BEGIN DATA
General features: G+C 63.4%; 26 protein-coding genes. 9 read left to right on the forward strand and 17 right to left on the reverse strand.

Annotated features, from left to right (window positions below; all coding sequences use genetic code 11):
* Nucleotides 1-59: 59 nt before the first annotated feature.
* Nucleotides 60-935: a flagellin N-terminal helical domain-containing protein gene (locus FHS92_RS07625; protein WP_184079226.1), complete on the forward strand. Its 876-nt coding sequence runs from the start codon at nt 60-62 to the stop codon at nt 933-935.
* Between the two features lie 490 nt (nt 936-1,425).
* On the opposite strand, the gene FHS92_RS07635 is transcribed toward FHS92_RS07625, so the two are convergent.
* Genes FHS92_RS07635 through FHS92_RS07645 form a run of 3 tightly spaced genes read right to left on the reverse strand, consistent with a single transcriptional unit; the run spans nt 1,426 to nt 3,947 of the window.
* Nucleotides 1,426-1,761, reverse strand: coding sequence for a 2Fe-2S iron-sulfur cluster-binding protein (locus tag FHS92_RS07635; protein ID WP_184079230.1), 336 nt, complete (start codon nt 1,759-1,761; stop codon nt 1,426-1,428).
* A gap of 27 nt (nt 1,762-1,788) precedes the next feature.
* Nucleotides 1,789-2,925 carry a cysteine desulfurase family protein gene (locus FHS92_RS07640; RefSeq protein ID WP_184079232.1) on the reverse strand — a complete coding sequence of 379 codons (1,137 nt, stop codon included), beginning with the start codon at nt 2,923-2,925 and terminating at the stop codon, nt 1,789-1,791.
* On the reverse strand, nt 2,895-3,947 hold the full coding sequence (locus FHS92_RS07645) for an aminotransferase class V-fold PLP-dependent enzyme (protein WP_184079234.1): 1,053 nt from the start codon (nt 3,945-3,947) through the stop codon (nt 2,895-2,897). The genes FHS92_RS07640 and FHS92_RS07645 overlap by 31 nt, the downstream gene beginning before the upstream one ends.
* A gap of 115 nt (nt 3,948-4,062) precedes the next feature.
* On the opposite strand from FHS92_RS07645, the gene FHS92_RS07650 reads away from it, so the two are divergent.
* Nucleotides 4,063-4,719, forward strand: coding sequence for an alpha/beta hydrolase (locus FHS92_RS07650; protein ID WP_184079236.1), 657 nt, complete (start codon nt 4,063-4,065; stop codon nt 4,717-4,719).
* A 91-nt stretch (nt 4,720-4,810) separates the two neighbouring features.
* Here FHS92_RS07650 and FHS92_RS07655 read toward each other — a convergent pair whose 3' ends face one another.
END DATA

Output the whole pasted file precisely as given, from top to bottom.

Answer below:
General features: G+C 63.4%; 26 protein-coding genes. 9 read left to right on the forward strand and 17 right to left on the reverse strand.

Annotated features, from left to right (window positions below; all coding sequences use genetic code 11):
* Nucleotides 1-59: 59 nt before the first annotated feature.
* Nucleotides 60-935: a flagellin N-terminal helical domain-containing protein gene (locus FHS92_RS07625; protein WP_184079226.1), complete on the forward strand. Its 876-nt coding sequence runs from the start codon at nt 60-62 to the stop codon at nt 933-935.
* Between the two features lie 490 nt (nt 936-1,425).
* On the opposite strand, the gene FHS92_RS07635 is transcribed toward FHS92_RS07625, so the two are convergent.
* Genes FHS92_RS07635 through FHS92_RS07645 form a run of 3 tightly spaced genes read right to left on the reverse strand, consistent with a single transcriptional unit; the run spans nt 1,426 to nt 3,947 of the window.
* Nucleotides 1,426-1,761, reverse strand: coding sequence for a 2Fe-2S iron-sulfur cluster-binding protein (locus tag FHS92_RS07635; protein ID WP_184079230.1), 336 nt, complete (start codon nt 1,759-1,761; stop codon nt 1,426-1,428).
* A gap of 27 nt (nt 1,762-1,788) precedes the next feature.
* Nucleotides 1,789-2,925 carry a cysteine desulfurase family protein gene (locus FHS92_RS07640; RefSeq protein ID WP_184079232.1) on the reverse strand — a complete coding sequence of 379 codons (1,137 nt, stop codon included), beginning with the start codon at nt 2,923-2,925 and terminating at the stop codon, nt 1,789-1,791.
* On the reverse strand, nt 2,895-3,947 hold the full coding sequence (locus FHS92_RS07645) for an aminotransferase class V-fold PLP-dependent enzyme (protein WP_184079234.1): 1,053 nt from the start codon (nt 3,945-3,947) through the stop codon (nt 2,895-2,897). The genes FHS92_RS07640 and FHS92_RS07645 overlap by 31 nt, the downstream gene beginning before the upstream one ends.
* A gap of 115 nt (nt 3,948-4,062) precedes the next feature.
* On the opposite strand from FHS92_RS07645, the gene FHS92_RS07650 reads away from it, so the two are divergent.
* Nucleotides 4,063-4,719, forward strand: coding sequence for an alpha/beta hydrolase (locus FHS92_RS07650; protein ID WP_184079236.1), 657 nt, complete (start codon nt 4,063-4,065; stop codon nt 4,717-4,719).
* A 91-nt stretch (nt 4,720-4,810) separates the two neighbouring features.
* Here FHS92_RS07650 and FHS92_RS07655 read toward each other — a convergent pair whose 3' ends face one another.